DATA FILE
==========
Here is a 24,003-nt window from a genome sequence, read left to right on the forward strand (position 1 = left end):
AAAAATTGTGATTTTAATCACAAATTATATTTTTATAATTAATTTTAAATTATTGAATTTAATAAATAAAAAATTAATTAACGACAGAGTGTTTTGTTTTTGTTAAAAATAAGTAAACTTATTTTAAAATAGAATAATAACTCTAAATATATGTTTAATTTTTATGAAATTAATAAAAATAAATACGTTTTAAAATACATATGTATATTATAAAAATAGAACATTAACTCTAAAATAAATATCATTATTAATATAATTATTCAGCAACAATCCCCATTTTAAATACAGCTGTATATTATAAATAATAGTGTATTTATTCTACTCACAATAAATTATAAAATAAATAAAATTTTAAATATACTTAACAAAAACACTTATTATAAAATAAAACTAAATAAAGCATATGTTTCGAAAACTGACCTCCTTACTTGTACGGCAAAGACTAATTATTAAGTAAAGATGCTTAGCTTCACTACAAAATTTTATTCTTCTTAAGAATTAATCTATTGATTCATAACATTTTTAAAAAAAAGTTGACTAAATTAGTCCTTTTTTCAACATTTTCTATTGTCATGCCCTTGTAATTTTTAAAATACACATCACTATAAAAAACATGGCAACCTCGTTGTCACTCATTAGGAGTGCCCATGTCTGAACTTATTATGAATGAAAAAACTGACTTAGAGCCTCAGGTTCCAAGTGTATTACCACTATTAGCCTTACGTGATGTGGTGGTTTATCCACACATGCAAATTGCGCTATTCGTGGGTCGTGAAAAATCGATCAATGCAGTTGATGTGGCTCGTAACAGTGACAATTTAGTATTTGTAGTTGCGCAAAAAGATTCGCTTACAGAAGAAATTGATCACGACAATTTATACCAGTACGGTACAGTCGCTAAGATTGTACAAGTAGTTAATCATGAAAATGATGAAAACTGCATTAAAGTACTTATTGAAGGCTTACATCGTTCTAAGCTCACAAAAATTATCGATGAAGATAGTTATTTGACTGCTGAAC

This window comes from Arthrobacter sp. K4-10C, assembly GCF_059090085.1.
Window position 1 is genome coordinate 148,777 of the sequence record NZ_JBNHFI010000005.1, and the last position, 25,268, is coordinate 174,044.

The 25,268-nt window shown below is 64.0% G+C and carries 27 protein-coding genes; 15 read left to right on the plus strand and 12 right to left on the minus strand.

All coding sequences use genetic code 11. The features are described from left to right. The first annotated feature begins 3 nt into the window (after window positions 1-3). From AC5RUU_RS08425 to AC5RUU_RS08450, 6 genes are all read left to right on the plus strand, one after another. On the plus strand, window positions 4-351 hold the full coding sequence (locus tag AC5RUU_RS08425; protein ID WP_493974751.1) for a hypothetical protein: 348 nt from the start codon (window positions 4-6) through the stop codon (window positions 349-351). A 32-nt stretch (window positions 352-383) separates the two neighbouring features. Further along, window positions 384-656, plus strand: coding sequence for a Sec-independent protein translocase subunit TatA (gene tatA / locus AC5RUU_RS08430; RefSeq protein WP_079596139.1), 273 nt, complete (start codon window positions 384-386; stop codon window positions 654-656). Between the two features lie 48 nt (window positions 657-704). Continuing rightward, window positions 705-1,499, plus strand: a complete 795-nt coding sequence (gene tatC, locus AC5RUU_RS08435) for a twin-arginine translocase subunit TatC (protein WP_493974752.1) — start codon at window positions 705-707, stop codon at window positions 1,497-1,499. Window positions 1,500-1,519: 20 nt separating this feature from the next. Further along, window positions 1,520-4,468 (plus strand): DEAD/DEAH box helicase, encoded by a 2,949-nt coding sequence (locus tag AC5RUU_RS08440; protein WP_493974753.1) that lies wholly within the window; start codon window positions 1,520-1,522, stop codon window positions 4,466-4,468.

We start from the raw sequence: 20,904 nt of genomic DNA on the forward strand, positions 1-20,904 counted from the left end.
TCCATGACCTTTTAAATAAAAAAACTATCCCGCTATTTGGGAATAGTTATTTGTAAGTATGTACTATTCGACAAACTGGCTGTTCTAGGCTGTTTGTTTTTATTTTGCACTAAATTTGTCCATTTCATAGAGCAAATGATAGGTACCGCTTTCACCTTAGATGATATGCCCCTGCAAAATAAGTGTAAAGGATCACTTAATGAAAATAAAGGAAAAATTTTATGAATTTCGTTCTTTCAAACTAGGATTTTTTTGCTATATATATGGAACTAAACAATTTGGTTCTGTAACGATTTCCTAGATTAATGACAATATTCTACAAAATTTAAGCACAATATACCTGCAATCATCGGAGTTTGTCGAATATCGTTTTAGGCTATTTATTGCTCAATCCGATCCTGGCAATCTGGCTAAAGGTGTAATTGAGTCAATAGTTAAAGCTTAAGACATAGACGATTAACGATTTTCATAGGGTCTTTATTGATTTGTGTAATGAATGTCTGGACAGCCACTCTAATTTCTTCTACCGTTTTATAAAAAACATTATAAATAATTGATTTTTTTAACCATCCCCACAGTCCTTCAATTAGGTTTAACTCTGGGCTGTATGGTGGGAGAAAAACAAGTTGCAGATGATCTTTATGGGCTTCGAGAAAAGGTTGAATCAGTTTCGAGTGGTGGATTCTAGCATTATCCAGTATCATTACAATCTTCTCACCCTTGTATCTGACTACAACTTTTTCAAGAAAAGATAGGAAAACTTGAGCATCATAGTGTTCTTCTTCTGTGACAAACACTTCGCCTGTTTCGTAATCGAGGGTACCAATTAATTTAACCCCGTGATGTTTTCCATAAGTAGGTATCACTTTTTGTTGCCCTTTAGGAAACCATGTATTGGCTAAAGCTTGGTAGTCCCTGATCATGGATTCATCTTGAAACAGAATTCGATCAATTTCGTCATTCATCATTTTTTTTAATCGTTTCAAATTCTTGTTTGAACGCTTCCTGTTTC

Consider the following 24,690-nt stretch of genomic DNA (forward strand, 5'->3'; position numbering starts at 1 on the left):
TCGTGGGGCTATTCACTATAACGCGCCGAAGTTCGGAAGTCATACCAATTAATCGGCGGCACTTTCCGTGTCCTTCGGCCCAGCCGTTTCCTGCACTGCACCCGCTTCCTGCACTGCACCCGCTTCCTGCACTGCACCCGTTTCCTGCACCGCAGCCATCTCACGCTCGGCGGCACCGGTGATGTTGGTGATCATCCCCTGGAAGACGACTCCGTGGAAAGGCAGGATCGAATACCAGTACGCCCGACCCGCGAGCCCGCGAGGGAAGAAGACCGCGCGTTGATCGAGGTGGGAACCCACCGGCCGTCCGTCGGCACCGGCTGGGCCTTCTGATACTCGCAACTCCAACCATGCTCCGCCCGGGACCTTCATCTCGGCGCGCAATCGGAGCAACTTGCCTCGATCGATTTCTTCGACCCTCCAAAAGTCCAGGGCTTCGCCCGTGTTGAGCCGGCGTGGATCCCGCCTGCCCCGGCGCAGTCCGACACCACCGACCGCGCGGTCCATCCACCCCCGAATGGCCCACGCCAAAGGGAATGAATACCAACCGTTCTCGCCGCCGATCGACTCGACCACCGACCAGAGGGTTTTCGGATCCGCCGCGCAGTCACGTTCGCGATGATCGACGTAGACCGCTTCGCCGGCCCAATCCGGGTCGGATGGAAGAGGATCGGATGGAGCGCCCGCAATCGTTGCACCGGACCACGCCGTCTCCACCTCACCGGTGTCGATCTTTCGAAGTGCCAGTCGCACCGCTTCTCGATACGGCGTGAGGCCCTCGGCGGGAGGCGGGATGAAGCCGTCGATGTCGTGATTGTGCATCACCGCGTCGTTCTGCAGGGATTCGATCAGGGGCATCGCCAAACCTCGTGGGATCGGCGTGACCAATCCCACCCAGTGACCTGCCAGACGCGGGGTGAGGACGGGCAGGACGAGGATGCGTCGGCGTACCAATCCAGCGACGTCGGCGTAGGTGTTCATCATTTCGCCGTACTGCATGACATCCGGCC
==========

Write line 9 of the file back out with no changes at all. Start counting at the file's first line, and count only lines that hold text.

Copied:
Consider the following 24,690-nt stretch of genomic DNA (forward strand, 5'->3'; position numbering starts at 1 on the left):